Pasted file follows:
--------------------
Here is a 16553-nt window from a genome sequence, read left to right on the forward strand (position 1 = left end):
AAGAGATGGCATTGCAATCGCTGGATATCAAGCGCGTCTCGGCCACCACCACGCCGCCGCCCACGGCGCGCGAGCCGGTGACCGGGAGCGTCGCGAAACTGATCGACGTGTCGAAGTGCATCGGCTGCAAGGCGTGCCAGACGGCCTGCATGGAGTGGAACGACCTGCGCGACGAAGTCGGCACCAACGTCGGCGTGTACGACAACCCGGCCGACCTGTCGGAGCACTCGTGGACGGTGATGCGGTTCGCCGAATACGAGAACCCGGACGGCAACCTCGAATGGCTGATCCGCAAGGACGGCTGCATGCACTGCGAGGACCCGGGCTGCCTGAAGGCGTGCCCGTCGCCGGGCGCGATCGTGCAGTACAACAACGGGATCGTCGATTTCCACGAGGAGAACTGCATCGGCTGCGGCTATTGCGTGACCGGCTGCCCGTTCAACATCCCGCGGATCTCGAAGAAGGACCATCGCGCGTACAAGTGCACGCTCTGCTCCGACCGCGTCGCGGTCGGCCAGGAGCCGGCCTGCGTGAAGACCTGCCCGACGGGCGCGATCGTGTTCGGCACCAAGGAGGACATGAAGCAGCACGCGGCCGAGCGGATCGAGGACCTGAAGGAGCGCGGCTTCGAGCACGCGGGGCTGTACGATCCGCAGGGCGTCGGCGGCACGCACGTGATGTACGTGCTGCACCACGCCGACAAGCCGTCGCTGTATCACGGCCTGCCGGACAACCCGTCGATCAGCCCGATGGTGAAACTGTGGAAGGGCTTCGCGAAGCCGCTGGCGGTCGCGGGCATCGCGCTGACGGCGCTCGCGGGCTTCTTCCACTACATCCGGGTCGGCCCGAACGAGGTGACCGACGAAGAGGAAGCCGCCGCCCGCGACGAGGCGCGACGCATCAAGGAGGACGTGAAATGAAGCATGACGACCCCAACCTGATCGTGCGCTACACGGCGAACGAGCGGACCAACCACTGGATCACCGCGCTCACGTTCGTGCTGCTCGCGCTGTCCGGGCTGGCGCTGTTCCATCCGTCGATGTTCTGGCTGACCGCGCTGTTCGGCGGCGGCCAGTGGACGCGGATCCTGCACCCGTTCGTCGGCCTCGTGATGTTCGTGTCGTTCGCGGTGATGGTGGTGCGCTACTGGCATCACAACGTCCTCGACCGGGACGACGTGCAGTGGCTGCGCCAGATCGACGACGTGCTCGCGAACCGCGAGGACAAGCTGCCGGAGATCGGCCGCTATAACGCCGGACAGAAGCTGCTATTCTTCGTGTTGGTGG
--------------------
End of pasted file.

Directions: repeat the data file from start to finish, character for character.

Here is a 16553-nt window from a genome sequence, read left to right on the forward strand (position 1 = left end):
AAGAGATGGCATTGCAATCGCTGGATATCAAGCGCGTCTCGGCCACCACCACGCCGCCGCCCACGGCGCGCGAGCCGGTGACCGGGAGCGTCGCGAAACTGATCGACGTGTCGAAGTGCATCGGCTGCAAGGCGTGCCAGACGGCCTGCATGGAGTGGAACGACCTGCGCGACGAAGTCGGCACCAACGTCGGCGTGTACGACAACCCGGCCGACCTGTCGGAGCACTCGTGGACGGTGATGCGGTTCGCCGAATACGAGAACCCGGACGGCAACCTCGAATGGCTGATCCGCAAGGACGGCTGCATGCACTGCGAGGACCCGGGCTGCCTGAAGGCGTGCCCGTCGCCGGGCGCGATCGTGCAGTACAACAACGGGATCGTCGATTTCCACGAGGAGAACTGCATCGGCTGCGGCTATTGCGTGACCGGCTGCCCGTTCAACATCCCGCGGATCTCGAAGAAGGACCATCGCGCGTACAAGTGCACGCTCTGCTCCGACCGCGTCGCGGTCGGCCAGGAGCCGGCCTGCGTGAAGACCTGCCCGACGGGCGCGATCGTGTTCGGCACCAAGGAGGACATGAAGCAGCACGCGGCCGAGCGGATCGAGGACCTGAAGGAGCGCGGCTTCGAGCACGCGGGGCTGTACGATCCGCAGGGCGTCGGCGGCACGCACGTGATGTACGTGCTGCACCACGCCGACAAGCCGTCGCTGTATCACGGCCTGCCGGACAACCCGTCGATCAGCCCGATGGTGAAACTGTGGAAGGGCTTCGCGAAGCCGCTGGCGGTCGCGGGCATCGCGCTGACGGCGCTCGCGGGCTTCTTCCACTACATCCGGGTCGGCCCGAACGAGGTGACCGACGAAGAGGAAGCCGCCGCCCGCGACGAGGCGCGACGCATCAAGGAGGACGTGAAATGAAGCATGACGACCCCAACCTGATCGTGCGCTACACGGCGAACGAGCGGACCAACCACTGGATCACCGCGCTCACGTTCGTGCTGCTCGCGCTGTCCGGGCTGGCGCTGTTCCATCCGTCGATGTTCTGGCTGACCGCGCTGTTCGGCGGCGGCCAGTGGACGCGGATCCTGCACCCGTTCGTCGGCCTCGTGATGTTCGTGTCGTTCGCGGTGATGGTGGTGCGCTACTGGCATCACAACGTCCTCGACCGGGACGACGTGCAGTGGCTGCGCCAGATCGACGACGTGCTCGCGAACCGCGAGGACAAGCTGCCGGAGATCGGCCGCTATAACGCCGGACAGAAGCTGCTATTCTTCGTGTTGGTGG